Yost's close friend, comedian Jeff Foxworthy, was in town on Tuesday, taking batting practice and later, telling the story of his ticket to becoming a Major League coach.
"I've got a sheet of notebook paper, and this is when [Yost was] between the Milwaukee job and this job," Foxworthy said. "I said, 'Hey Ned, if I ever want to be your bench coach, would you let me?' And he said yeah. So, I wrote it out, 'I Ned Yost, swear that Jeff Foxworthy can be my bench coach,' and I had him sign it.
"I still keep it with me, I've got it in my backpack today, but I'm going to let him off the hook tonight. Because I don't think you can bring a hot dog in the dugout."
Yost met Foxworthy, a Georgia native, when he spent over a decade coaching in the Atlanta Braves organization. The two have farms south of Atlanta and spend a lot of time together in the offseason.
"We met about 15, 16 years ago, we did a Bible study together and just became real close," Yost said. "We're hunting buddies and just got to be real close friends in the last 10, 12 years."
And while Yost might be described in Kansas City as "deadpan" or "sarcastic" more frequently than "funnyman," Foxworthy insists Yost has a great sense of humor -- outside of the baseball diamond, anyways.
"He's one of the funniest people I know," Foxworthy said of the Royals skipper. "So, we love watching him during the baseball season because he gets very intense, very competitive."
Foxworthy brought with him a contingent of Yost's friends from Georgia: brother Jay Foxworthy, Larry Burns and Glenn Garner. All four took part in batting practice and were given the opportunity to shag balls alongside the players.
The King Redneck himself spent more time schmoozing in right field with friend and fellow Georgian Jeff Francoeur than he did catching fly balls. Francoeur said the opportunity to have -- and poke -- a little fun helps deal with the drag of the season.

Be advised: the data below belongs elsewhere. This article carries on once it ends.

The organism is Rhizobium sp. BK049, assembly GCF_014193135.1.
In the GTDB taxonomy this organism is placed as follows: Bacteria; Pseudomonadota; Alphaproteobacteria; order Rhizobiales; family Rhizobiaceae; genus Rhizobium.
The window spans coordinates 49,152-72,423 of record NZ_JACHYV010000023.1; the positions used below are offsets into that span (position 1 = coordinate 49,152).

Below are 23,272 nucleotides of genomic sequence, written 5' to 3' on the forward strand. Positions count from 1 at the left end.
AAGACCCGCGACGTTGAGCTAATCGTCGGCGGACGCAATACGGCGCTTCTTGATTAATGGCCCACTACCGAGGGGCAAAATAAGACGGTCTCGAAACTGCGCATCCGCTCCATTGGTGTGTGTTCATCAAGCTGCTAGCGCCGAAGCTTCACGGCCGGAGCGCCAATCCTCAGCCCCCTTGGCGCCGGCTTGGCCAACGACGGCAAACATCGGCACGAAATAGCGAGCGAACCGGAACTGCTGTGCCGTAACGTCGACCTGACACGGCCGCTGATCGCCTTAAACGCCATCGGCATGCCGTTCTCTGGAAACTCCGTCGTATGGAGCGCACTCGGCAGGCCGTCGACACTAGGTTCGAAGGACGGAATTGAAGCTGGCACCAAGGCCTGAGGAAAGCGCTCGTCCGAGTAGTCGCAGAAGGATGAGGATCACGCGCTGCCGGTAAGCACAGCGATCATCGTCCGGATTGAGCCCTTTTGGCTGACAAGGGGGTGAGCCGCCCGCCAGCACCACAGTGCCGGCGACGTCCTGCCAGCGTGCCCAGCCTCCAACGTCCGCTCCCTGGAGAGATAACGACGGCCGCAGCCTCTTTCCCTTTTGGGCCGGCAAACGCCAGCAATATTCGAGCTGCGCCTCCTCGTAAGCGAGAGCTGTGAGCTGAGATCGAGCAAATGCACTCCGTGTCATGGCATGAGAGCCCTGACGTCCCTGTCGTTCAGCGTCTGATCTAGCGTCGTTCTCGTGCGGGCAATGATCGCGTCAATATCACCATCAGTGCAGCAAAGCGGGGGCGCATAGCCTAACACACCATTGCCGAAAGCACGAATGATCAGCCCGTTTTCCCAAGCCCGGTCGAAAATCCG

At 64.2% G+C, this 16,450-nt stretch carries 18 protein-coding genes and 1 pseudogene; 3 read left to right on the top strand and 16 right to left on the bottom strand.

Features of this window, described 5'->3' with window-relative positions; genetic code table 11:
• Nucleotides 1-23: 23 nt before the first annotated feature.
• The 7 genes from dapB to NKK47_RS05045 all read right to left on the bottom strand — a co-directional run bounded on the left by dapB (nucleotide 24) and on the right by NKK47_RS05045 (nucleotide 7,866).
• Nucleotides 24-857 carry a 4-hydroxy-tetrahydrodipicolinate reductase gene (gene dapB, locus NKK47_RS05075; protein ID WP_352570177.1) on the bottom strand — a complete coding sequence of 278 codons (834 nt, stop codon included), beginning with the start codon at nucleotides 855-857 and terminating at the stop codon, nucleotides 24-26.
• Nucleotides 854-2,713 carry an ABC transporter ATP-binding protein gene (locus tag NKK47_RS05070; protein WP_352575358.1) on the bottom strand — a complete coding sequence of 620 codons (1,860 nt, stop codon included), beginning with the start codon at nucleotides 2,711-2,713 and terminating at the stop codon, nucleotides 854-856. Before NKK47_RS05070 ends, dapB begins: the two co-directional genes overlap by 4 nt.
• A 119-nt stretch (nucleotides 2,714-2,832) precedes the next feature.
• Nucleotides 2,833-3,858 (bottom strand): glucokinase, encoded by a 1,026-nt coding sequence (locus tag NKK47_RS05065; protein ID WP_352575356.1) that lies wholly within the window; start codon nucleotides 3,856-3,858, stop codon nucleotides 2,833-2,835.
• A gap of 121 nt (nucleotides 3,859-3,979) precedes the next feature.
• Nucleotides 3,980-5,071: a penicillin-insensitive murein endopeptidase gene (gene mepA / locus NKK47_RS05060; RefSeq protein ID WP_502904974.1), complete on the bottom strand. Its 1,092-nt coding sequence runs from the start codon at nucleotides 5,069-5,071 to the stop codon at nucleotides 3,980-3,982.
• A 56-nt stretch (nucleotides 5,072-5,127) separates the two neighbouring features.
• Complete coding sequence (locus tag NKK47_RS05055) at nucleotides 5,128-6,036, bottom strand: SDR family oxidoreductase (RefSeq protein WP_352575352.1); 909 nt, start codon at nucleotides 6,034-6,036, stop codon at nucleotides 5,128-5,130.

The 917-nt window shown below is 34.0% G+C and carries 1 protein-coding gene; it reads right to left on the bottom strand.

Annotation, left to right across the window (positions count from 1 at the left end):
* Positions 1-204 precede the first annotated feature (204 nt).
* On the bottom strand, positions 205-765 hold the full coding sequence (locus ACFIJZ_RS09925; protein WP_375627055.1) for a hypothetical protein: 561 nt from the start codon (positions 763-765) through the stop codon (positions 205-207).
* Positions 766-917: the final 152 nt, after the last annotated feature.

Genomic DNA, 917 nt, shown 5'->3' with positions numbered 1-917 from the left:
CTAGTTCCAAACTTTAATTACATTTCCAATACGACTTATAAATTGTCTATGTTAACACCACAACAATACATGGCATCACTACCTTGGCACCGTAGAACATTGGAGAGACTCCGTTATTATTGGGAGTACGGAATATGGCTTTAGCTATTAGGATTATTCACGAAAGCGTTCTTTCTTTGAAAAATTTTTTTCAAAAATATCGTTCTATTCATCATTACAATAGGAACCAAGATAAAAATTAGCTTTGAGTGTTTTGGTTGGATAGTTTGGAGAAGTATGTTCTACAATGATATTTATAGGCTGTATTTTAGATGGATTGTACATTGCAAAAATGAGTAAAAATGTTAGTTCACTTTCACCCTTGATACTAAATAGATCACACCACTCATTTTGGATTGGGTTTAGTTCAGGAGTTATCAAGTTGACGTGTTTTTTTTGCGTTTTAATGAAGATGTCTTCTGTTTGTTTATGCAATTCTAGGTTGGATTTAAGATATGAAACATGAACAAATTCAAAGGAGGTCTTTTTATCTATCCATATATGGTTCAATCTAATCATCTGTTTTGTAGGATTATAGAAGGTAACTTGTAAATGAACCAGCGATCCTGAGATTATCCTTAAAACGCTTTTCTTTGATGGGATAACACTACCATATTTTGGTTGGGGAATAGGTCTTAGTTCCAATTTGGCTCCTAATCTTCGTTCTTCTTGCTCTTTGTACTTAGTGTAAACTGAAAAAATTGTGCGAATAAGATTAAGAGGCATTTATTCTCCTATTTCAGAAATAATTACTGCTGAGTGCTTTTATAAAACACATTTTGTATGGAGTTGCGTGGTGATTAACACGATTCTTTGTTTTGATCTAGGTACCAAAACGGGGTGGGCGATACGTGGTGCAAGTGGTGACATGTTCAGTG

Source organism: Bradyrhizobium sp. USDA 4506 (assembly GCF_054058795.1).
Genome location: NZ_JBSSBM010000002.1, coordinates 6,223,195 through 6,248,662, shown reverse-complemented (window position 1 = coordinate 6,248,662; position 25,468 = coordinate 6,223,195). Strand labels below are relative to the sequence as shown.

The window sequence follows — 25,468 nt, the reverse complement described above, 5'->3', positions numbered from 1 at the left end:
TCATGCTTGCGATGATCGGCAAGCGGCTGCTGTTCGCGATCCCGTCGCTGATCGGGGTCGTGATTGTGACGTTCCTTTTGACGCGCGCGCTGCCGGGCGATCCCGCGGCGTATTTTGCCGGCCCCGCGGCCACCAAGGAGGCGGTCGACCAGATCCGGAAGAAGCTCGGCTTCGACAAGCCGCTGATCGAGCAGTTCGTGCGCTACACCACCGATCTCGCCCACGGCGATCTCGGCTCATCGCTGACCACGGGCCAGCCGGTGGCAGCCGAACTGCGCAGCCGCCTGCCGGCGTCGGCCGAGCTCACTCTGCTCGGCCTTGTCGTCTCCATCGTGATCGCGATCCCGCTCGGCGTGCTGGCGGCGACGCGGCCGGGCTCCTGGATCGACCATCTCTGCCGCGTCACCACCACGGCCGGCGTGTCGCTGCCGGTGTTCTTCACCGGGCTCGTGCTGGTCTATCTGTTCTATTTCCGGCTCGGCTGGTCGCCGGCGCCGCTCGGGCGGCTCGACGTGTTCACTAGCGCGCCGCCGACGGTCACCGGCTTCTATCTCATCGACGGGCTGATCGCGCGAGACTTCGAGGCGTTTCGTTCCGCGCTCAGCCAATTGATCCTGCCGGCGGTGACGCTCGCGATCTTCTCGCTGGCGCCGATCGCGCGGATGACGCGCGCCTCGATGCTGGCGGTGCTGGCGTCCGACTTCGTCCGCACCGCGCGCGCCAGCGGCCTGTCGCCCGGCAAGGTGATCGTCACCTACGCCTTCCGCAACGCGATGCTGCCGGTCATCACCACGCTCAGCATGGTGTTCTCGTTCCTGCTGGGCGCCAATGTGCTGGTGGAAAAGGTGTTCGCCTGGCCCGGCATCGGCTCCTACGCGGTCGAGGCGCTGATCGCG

"I know Jeff from when I was in Atlanta, so he's great," Francoeur said. "It's one of those things where it's fun to have him out there, we were joking around about different stuff. The one good thing about Fox is, I know for Ned, they're good buddies, it keeps things loose. When it gets hot in the summertime, it's nice to have someone to joke around with and kind of have fun with."
Foxworthy played football and baseball in high school, but let's just say the 52-year-old probably won't be making an athletic comeback any time soon. A few balls managed to make it past the infield dirt while airborne, but the Royals will likely look elsewhere for right-handed power.
"They're not the best," Francoeur laughed, as he talked about Foxworthy's swings. "He's gotten better, to be honest with you. If you can imagine that, he's gotten better."
While Foxworthy might not be much of a player anymore, he still follows baseball avidly, starting with his hometown Braves. He says the Royals are his American League team, due to Yost, also admitting it was tougher to root for his friend when he managed the Milwaukee Brewers. And even down in Georgia, Foxworthy isn't immune to the hype surrounding Kansas City's young talent.
"It's exciting," he said. "This team's a year or two away from being one of the coolest teams to watch in baseball."
And if Yost is a man who keeps promises -- even the ones made jokingly -- Foxworthy might be watching from the dugout.
Adam Holt is an associate reporter for MLB.com. This story was not subject to the approval of Major League Baseball or its clubs.